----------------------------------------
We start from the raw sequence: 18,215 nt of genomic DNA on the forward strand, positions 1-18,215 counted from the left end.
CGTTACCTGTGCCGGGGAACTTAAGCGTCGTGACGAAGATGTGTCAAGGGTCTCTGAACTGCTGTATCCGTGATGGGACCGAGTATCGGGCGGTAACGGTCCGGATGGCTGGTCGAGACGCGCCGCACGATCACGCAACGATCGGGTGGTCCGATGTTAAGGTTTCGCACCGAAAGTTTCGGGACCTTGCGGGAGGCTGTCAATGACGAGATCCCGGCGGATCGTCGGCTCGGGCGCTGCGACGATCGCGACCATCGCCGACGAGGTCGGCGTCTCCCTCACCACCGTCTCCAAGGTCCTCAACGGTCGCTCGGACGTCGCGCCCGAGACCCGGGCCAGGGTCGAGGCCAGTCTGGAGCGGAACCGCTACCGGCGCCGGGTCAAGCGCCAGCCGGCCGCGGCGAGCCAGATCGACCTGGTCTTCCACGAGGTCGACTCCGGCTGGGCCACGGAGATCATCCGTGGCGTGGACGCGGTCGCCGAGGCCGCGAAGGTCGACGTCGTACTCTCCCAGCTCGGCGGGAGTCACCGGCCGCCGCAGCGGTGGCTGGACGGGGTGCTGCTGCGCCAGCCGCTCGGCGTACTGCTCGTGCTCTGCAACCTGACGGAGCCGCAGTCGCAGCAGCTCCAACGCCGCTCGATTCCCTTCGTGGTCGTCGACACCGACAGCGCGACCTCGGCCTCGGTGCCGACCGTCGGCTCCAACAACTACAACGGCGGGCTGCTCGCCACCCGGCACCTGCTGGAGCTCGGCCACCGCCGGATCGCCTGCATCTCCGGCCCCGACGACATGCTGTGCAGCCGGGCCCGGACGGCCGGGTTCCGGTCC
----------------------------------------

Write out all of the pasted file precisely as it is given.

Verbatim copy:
We start from the raw sequence: 18,215 nt of genomic DNA on the forward strand, positions 1-18,215 counted from the left end.
CGTTACCTGTGCCGGGGAACTTAAGCGTCGTGACGAAGATGTGTCAAGGGTCTCTGAACTGCTGTATCCGTGATGGGACCGAGTATCGGGCGGTAACGGTCCGGATGGCTGGTCGAGACGCGCCGCACGATCACGCAACGATCGGGTGGTCCGATGTTAAGGTTTCGCACCGAAAGTTTCGGGACCTTGCGGGAGGCTGTCAATGACGAGATCCCGGCGGATCGTCGGCTCGGGCGCTGCGACGATCGCGACCATCGCCGACGAGGTCGGCGTCTCCCTCACCACCGTCTCCAAGGTCCTCAACGGTCGCTCGGACGTCGCGCCCGAGACCCGGGCCAGGGTCGAGGCCAGTCTGGAGCGGAACCGCTACCGGCGCCGGGTCAAGCGCCAGCCGGCCGCGGCGAGCCAGATCGACCTGGTCTTCCACGAGGTCGACTCCGGCTGGGCCACGGAGATCATCCGTGGCGTGGACGCGGTCGCCGAGGCCGCGAAGGTCGACGTCGTACTCTCCCAGCTCGGCGGGAGTCACCGGCCGCCGCAGCGGTGGCTGGACGGGGTGCTGCTGCGCCAGCCGCTCGGCGTACTGCTCGTGCTCTGCAACCTGACGGAGCCGCAGTCGCAGCAGCTCCAACGCCGCTCGATTCCCTTCGTGGTCGTCGACACCGACAGCGCGACCTCGGCCTCGGTGCCGACCGTCGGCTCCAACAACTACAACGGCGGGCTGCTCGCCACCCGGCACCTGCTGGAGCTCGGCCACCGCCGGATCGCCTGCATCTCCGGCCCCGACGACATGCTGTGCAGCCGGGCCCGGACGGCCGGGTTCCGGTCC